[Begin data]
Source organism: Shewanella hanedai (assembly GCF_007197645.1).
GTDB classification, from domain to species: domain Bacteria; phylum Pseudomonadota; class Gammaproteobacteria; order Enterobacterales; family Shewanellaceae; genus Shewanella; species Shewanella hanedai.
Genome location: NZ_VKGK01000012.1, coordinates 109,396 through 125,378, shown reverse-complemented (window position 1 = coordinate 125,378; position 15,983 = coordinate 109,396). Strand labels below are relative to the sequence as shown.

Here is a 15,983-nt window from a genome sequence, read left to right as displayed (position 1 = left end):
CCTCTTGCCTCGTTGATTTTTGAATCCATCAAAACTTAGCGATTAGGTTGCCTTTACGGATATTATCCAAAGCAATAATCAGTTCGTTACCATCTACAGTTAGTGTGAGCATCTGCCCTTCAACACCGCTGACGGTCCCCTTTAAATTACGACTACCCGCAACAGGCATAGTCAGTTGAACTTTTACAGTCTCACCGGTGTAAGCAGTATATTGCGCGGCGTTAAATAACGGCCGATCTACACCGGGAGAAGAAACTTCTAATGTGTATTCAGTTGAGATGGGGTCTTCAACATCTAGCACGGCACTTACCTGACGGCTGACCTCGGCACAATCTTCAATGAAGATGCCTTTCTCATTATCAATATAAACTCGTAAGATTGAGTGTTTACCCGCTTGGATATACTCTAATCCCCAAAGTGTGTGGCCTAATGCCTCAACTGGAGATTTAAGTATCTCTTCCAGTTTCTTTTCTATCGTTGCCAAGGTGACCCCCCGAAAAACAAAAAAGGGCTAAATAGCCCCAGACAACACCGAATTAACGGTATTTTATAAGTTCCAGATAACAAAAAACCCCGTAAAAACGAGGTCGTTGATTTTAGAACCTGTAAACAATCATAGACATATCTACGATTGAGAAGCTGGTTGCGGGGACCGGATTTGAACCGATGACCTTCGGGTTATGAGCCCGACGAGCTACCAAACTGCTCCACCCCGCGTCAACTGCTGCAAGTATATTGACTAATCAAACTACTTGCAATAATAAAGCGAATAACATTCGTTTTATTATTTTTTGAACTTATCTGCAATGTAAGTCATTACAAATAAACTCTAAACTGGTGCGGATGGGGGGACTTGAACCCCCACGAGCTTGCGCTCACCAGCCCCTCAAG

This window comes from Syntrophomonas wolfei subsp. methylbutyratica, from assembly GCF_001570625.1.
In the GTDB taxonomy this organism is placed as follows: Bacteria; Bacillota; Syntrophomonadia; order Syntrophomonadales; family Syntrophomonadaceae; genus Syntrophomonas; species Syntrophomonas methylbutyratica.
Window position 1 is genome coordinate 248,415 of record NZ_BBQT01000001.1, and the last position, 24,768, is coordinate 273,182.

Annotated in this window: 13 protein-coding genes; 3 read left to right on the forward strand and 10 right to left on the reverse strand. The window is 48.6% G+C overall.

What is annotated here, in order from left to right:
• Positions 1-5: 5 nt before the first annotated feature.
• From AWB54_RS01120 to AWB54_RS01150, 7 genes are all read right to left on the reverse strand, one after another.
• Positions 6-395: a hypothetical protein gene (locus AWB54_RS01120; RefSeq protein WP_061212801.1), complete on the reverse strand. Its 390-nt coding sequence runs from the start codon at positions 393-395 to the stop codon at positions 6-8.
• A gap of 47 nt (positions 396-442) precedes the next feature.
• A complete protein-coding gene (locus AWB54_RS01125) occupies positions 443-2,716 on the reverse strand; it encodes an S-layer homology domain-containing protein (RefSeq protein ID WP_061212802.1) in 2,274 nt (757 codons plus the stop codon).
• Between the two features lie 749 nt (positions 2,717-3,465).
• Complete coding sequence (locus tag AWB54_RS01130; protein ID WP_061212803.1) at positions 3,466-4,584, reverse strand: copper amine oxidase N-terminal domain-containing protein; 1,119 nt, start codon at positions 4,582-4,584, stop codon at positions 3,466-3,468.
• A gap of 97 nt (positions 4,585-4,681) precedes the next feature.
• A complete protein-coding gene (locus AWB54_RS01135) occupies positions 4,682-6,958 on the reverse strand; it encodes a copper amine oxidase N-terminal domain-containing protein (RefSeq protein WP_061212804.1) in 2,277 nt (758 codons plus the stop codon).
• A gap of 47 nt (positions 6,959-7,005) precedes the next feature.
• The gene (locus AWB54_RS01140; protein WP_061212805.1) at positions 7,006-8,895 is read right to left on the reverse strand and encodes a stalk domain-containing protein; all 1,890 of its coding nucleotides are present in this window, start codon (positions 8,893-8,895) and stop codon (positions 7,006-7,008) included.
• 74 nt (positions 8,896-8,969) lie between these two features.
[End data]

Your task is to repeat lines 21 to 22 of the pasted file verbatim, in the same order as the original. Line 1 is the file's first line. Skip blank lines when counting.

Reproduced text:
• The gene (locus AWB54_RS01140; protein WP_061212805.1) at positions 7,006-8,895 is read right to left on the reverse strand and encodes a stalk domain-containing protein; all 1,890 of its coding nucleotides are present in this window, start codon (positions 8,893-8,895) and stop codon (positions 7,006-7,008) included.
• 74 nt (positions 8,896-8,969) lie between these two features.